range from large interactive screens which can be used via
touch, to small low-power devices equipped with low-reso-
lution LED displays. The informational content they show is
related to the local context. This includes, but is not limited
to, offerings by commercial and noncommercial actors in
the vicinity (such as stores, restaurants, cinemas, community
centers, sports clubs, etc). The concept is discussed in more
detail in [20].
As a result of the taxonomy of the SUDS developed in
this paper, a rather interdisciplinary classification of the so-
called SUOs has been successfully achieved, without getting
stuck in technical details in this context, nor without too
one-sided a view of social criteria affecting the user. In this
context, the previous SUOs were specifically classified in
the SUDS (see Figure 3). The SUOs classified so far include
Adaptive Lighting, the Adaptive Park Bench and the Infor-
mation Radiators. In addition to these existing SUOs, there
is also the possibility of continuously classifying new ones
in order to visualize the essential aspects of the local field of
knowledge. The classification in this taxonomy (Figure 3)
shows that more or less all SUOs have similar characteristics
regarding their categories. For example, in relation to the in-
teraction sensor, which is only haptically or optically pro-
nounced in all previous objects. Consequently, an essential
motivation for further SUOs would be to include acoustic
signals in order to increase the intersection between the tech-
nical and personal skills.
Concerning the research question within this article, a tax-
onomy called SUDS was constructed which merges the re-
quired aspects of AAL, Public Health and technical aspects
and makes them usable for integrating so-called SUOs.
In the future, potentially beneficial SUOs could be deter -
mined and designed with the support of the SUDS, which do
justice to the aspects of AAL and Public Health without vio-
lating the technical conditions.
This work was fully conducted in the scope of the re-
search project UrbanLife+ (16SV7442), funded by the Ger-
man Ministry of Education and Research.
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... Leukel et al., 2017;Leukel et al., 2021;Schehl, 2020;Schehl et al., 2019). (Aleithe et al., 2017;Aleithe et al., 2018;Fietkau et al., 2016;Hubl, 2019Hubl, , 2021Hubl et al., 2018;Koch et al., 2017;Koch et al., 2021;Kötteritzsch, Fietkau et al., 2016;Skowron et al., 2019;Stojko et al., 2020;Zimpel & Hubl, 2019) • Ein zentrales Backend, welches eine Reihe von Diensten für die SSO-Entwicklung anbietet und datenschutzkonform umsetzt: eine Benutzerprofilverwaltung, Geoinformationsdaten über das städtebauliche Umfeld in seinen relevanten Details (inkl. <criterion type="approach" ref="org:1"/> </criteria> </step> <step number="2"> <description> Finde den Weg zum Textiltechnikum </description> <criteria> <criterion type="proximity" ref="org:1"/> </criteria> </step> <step number="3"> <description> Kaufe eine Eintrittskarte bei &quot;Kette &amp; Schuss&quot; </description> <criteria> <criterion type="acknowledgement" ref="org:2"/> </criteria> </step> <step number="4"> <description> Schau Dir die Ausstellung im Textiltechnikum an </description> <criteria> <criterion type="acknowledgement" ref="org:1"/> </criteria> </step> <rewards> <reward type="acknowledgement" ref="org:2"> <description> Eine kostenlose Tasse ...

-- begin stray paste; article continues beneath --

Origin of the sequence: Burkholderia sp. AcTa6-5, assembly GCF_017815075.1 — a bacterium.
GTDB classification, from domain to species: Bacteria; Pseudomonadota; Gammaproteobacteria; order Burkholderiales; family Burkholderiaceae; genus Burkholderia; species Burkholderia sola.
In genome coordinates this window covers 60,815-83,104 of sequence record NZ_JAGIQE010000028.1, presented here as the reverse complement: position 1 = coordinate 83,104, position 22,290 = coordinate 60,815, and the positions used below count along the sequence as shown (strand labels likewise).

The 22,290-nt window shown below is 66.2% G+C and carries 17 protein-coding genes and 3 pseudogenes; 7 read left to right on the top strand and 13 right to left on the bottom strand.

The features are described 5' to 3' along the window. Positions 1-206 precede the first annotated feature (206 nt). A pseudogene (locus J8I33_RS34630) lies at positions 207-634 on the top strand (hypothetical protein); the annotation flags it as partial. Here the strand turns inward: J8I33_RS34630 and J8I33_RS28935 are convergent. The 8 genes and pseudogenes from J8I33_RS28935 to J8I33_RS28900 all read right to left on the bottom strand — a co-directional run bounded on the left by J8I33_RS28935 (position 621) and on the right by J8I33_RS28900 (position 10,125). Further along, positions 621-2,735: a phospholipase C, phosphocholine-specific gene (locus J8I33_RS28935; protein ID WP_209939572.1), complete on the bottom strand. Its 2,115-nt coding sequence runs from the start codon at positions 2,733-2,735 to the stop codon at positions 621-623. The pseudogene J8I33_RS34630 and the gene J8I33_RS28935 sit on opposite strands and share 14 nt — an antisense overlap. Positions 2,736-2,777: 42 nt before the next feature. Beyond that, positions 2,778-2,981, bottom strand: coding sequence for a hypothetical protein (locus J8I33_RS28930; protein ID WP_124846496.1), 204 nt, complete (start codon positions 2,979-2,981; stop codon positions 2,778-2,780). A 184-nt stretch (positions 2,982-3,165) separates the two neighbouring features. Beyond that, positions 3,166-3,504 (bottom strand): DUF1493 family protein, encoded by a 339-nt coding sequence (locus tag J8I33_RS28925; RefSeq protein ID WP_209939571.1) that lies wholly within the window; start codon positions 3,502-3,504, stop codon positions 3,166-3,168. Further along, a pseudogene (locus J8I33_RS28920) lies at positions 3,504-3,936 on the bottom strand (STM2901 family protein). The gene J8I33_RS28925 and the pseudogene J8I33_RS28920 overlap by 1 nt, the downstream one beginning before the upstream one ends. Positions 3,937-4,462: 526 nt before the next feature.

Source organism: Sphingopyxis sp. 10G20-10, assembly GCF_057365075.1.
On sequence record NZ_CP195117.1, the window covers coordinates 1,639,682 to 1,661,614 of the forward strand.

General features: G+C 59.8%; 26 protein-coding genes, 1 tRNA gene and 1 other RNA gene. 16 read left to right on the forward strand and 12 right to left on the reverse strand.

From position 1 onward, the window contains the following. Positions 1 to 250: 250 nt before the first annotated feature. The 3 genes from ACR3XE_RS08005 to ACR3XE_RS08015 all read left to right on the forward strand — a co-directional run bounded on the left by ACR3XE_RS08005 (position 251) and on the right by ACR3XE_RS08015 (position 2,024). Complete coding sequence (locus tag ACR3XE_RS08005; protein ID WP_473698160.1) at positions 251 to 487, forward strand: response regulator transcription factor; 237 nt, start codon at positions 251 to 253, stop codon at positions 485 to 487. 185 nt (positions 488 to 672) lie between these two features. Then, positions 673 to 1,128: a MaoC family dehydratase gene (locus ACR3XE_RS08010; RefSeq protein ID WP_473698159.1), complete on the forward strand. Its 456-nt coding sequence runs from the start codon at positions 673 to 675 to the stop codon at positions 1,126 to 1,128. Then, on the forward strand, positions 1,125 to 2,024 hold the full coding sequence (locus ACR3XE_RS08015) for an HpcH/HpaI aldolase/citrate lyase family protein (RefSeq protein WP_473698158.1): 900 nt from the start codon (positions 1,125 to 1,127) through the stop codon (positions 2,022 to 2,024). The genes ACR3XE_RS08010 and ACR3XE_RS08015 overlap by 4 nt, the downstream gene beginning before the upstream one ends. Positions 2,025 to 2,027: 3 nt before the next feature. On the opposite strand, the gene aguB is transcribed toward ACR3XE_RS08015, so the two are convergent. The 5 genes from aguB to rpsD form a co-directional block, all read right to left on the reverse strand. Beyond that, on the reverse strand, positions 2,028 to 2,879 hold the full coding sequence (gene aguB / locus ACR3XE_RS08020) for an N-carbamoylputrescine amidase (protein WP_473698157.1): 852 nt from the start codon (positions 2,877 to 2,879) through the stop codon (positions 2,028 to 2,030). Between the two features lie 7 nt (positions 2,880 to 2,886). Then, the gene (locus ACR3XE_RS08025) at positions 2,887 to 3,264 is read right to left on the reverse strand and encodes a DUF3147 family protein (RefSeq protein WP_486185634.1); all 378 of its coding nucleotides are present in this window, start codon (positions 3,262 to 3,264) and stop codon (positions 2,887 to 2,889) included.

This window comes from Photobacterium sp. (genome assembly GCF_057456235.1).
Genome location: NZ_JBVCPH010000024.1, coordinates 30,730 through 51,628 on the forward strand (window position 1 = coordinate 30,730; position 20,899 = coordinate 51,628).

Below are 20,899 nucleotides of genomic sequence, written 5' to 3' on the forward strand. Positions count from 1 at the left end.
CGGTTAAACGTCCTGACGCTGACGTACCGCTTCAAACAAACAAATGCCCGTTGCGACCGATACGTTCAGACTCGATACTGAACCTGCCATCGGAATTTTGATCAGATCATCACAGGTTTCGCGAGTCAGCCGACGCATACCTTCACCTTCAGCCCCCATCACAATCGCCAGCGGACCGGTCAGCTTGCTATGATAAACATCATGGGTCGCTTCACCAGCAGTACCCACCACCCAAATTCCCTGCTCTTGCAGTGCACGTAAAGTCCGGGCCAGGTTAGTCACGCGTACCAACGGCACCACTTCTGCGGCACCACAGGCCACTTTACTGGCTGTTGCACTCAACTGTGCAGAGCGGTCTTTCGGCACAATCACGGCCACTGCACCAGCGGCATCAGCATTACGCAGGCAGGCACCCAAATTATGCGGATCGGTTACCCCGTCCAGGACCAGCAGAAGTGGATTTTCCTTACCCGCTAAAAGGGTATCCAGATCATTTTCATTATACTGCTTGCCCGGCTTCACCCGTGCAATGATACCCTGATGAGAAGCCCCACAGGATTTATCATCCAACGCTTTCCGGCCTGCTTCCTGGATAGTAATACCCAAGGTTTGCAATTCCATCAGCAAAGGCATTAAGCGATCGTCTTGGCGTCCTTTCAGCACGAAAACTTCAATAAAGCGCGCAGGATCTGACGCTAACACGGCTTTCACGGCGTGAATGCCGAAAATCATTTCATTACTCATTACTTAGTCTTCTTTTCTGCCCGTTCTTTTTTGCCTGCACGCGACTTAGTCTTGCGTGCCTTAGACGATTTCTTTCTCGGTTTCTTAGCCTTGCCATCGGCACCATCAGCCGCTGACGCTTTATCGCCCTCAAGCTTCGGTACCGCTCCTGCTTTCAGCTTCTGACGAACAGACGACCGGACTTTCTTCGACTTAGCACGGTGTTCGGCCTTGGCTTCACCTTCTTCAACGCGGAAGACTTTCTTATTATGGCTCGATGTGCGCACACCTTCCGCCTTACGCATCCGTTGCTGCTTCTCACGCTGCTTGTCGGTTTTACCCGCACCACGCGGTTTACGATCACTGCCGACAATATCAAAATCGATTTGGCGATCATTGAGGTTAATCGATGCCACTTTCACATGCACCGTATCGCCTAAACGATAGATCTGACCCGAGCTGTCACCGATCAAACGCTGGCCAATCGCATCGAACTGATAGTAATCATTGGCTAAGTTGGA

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Senior citizens face challenges during activities in urban space. To help and motivate them pursuing outside activities, we propose a network of (micro and macro) information radiators to increase their feeling of safety. In this paper we first collect guidelines and relevant aspects for the design of micro information radiators. Then we summarize our own experiences from a project designing smart urban objects - particularly giving an overview of design guidelines for input and output interaction of micro information radiators.
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Im Fokus steht eine von den Autoren entwickelte städtebauliche Vision städtischer Quartiere, die älteren Menschen im urbanen Raum größtmögliche Sicherheit vermittelt und diese durch digitale Transformation des Stadtmobiliars in Form einfacher, praktischer Handreichungen ganz konkret zur Verfügung stellt. Ausgehend von einer umfassenden Bedarfsanalyse in Mönchengladbach führen die Autoren Schritt für Schritt durch die Konzeption, Planung, technische Umsetzung und Erprobung. Dabei steht immer das umfassend definierte städtebauliche Ziel der „Safety“ urbaner Räume mit jeweils spezifischer Ausrichtung auf den Bedarf von Personen mit altersbedingten Einschränkungen im Mittelpunkt. Ergänzend zu den Beiträgen werden dem Stadtplaner weitere Lösungsansätze für diese digitale Transformation urbaner Räume zur Verfügung gestellt.